Thursday, July 21, 2005

Me, Chapter 1

I couldn't think of any very clever title for this, and I loathe the word "Testimony" when used to describe someone's spiritual journey. Several people have asked me to write about how I got to the place I'm in, and how a Jewish girl from Temple Judea became a Catholic woman at Holy Family.

I suppose I should start by saying I think I have always had a religious nature. I can't remember a time when I didn't believe in God. I suppose I sometimes felt that God didn't take too much of an interest in me, but I never thought He wasn't there.

We went to a classical Reform temple, and everyone my parents socialized with went there too. We went every single Friday night, all the holidays, I was Bat Mitzvah'd and I went to Sunday school until "confirmation". Orthodox and Conservative synagogues do not have "confirmation", or organs and choirs etc, but the Reform Movement modelled itself after the German Lutheranism, stylistically, so they do.

I'd listen to the Bible stories and I loved them, but I remember once, asking the teacher, why we didn't do the things God said to do in the Bible, and her answer was something like.....well our religion has evolved...or something lame like that. When I was in , I think, Fourth Grade, I had a dream I was flying through space with angels, singing a song of praise to God. I was very excited, so I told the Cantor (this is an ordained position in Reform, and our Cantor was a trained opera singer), who I adored. I asked him if he thought it had come from God.He smiled condescendingly and told me "We Jews don't belief in that sort of thing." Now, to be fair, it probably freaked him out and maybe he was worried that I was hearing voices , and he didn't want to encourage too fertile an imagination. Fair enough, but I knew my dream came from God.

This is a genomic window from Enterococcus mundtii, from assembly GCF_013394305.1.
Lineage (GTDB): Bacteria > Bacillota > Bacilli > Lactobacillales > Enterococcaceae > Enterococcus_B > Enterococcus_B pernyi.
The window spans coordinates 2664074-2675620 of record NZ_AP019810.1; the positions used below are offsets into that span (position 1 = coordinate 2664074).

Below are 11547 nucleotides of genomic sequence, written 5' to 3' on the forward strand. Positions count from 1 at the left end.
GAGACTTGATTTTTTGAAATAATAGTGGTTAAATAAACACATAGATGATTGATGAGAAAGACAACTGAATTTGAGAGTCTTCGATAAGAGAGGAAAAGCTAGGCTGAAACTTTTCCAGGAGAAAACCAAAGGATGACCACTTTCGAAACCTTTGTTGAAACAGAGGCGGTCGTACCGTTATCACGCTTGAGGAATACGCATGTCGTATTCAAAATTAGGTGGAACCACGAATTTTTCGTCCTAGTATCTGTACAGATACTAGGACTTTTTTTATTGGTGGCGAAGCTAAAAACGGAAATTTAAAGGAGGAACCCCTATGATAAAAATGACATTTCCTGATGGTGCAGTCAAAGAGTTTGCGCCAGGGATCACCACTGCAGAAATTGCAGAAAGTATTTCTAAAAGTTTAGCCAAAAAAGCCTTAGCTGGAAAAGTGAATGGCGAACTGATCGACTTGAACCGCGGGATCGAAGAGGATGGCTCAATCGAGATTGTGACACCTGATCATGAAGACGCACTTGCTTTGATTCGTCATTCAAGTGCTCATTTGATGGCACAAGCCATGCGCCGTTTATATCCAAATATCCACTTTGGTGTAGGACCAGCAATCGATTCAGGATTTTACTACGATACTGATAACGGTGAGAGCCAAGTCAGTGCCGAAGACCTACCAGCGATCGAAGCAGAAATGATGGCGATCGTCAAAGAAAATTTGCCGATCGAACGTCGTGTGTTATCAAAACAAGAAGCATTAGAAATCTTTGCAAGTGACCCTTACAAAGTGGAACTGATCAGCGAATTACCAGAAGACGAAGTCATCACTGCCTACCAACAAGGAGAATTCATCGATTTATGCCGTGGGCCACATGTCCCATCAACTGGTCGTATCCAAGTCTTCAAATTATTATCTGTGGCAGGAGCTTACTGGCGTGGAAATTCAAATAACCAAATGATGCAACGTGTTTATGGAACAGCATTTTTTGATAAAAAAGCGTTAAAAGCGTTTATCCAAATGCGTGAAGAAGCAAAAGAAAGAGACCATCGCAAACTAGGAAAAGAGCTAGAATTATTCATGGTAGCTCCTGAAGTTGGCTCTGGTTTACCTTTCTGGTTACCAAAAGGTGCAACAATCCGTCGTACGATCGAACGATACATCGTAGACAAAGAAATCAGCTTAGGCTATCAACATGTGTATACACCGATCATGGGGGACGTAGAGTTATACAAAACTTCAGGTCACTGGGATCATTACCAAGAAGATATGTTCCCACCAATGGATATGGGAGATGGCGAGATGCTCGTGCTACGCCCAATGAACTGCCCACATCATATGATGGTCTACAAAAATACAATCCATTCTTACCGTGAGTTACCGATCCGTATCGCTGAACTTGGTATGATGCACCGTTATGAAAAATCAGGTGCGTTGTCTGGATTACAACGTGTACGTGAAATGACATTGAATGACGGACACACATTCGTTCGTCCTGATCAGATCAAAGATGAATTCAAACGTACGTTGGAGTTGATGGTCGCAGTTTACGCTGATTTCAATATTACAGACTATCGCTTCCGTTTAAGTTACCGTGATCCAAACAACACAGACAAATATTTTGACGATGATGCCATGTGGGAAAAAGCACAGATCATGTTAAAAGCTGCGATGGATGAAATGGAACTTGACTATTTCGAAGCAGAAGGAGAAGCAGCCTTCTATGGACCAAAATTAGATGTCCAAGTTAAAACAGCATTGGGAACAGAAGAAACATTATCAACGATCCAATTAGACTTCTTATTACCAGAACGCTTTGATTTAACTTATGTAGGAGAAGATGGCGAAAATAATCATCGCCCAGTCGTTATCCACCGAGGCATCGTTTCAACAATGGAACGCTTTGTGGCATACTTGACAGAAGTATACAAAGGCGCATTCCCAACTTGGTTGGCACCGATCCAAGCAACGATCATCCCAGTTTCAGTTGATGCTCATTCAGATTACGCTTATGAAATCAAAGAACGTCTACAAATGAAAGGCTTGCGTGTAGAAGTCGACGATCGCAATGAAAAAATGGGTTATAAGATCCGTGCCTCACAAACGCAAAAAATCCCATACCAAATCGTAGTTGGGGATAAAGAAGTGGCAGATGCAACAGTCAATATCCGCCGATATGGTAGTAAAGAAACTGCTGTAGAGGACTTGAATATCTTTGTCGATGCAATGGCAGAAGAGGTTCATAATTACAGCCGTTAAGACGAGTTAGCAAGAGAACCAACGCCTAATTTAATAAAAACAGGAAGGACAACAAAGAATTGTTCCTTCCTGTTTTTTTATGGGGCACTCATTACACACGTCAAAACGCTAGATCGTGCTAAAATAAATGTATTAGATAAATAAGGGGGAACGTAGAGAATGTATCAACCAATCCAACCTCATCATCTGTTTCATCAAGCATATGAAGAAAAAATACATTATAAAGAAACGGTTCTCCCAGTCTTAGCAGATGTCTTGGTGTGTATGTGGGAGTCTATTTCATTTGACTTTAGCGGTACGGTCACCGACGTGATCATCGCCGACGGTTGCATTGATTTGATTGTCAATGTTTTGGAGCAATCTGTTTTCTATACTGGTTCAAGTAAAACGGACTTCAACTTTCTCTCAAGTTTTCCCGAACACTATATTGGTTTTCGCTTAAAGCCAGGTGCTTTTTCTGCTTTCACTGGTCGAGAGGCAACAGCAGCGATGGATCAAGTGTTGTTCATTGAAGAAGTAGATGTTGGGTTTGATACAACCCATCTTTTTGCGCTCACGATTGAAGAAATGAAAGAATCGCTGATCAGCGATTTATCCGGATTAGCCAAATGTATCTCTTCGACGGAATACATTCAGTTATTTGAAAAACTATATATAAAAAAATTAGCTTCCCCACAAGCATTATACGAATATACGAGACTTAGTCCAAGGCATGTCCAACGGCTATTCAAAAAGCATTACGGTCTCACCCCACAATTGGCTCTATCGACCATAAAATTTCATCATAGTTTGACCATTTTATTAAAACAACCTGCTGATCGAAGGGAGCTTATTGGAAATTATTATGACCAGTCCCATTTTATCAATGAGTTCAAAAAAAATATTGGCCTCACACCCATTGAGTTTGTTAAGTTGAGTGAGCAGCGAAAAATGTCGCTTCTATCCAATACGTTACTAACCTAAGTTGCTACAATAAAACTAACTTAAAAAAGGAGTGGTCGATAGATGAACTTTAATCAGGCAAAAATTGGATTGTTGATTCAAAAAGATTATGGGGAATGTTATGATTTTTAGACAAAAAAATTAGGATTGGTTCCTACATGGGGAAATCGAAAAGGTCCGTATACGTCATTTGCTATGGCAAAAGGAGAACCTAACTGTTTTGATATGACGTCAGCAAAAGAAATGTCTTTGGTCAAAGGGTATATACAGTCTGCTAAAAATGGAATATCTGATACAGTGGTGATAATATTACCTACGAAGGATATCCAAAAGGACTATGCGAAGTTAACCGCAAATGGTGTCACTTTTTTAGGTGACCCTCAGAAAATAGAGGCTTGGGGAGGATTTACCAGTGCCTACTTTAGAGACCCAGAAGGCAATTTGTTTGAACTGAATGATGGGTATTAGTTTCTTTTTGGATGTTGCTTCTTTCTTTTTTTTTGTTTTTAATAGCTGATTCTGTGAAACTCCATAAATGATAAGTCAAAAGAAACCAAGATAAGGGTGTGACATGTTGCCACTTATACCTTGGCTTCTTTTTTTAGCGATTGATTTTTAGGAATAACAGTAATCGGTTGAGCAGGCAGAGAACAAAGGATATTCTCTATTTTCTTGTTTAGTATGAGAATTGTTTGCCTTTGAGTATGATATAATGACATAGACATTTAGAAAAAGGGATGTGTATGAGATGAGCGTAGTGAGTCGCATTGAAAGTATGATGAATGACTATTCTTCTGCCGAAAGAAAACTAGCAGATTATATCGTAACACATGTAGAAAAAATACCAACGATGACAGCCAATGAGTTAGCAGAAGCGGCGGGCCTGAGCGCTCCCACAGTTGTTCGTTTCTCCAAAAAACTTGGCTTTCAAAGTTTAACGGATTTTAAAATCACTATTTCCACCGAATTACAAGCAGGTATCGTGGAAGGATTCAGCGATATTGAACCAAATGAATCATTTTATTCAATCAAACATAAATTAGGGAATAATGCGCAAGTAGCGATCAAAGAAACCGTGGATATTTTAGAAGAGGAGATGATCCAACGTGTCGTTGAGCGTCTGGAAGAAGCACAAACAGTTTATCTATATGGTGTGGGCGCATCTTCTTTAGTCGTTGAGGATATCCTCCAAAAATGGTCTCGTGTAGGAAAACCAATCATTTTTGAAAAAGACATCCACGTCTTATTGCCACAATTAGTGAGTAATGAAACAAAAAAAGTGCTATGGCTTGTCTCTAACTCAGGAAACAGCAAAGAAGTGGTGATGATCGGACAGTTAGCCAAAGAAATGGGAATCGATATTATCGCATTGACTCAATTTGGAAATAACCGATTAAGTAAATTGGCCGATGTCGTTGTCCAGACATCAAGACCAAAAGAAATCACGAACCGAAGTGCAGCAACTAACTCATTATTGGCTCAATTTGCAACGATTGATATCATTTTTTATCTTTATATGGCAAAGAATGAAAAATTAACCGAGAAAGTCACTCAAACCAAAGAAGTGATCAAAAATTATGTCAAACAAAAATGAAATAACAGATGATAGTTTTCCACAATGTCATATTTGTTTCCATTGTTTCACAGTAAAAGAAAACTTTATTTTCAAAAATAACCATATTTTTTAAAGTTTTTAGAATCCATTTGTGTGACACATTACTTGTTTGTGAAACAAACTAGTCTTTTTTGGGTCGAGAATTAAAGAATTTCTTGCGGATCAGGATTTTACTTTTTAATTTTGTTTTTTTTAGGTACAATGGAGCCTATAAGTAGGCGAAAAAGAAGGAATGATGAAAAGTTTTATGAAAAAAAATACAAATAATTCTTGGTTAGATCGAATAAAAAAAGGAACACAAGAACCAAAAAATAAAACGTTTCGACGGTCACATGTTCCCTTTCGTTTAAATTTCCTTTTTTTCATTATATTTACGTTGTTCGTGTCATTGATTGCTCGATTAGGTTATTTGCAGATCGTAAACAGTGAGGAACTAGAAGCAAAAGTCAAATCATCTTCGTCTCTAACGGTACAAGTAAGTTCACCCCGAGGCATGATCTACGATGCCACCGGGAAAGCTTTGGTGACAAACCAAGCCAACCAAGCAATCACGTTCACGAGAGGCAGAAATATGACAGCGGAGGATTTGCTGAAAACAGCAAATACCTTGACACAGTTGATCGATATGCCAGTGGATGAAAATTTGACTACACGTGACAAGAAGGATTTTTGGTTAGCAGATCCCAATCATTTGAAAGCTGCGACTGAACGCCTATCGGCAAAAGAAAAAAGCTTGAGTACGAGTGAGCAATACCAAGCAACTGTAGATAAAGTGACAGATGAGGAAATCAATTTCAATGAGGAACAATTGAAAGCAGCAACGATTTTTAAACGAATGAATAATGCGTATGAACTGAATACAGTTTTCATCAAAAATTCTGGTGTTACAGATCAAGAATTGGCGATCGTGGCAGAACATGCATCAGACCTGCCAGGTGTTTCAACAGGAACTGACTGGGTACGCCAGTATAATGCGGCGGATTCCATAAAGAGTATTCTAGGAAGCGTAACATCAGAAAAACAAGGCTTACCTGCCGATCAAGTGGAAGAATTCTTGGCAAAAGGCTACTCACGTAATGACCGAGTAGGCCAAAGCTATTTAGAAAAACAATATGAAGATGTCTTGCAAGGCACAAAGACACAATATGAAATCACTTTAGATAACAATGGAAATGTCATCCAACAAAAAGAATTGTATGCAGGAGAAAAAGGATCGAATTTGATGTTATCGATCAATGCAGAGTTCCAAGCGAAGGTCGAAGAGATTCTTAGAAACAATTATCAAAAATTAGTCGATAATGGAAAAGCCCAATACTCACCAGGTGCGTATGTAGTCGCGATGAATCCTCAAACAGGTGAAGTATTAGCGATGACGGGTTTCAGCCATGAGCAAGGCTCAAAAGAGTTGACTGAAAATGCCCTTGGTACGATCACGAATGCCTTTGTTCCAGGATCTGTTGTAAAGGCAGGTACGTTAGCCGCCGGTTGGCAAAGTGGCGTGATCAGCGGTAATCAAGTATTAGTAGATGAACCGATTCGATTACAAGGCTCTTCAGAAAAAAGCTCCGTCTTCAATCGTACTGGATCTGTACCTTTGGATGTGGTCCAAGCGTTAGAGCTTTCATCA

Anyway I was the classic Jewish girl from "Lawn Guyland", and I even went to Israel when I was 16 years old. Becoming a Christian was totally out of the question....and becoming Catholic? Well, for a start I wasn't Italian or Irish, so it was a complete non-starter. My parents religious life was mostly about being ethnically eastern European Jewish, and reminiscing about what their grandmother's cooked. Speaking Yiddish when they didn't want us to know something, and then wringing their hands that the younger generation didn't know the language...

Then I went to college, and learned that the phrase " I suggest you go to the doctor" was far more preferable to the phrase I'd learned from my mother " You'll go to the doctor". They mean the same thing, but Gentiles with delicate sensibilities think you are bossing them around. I learned other things too, like when you went to the Jewish group at the Student Union, and you didn't know that the prayer book is called the "Sidur" ( after a childhood of supposed Jewish education), they didn't want you.

See, they could have had me at hello, but in those days the whole "outreach to the unafiliated" thing hadn't been worked out.
To be continued........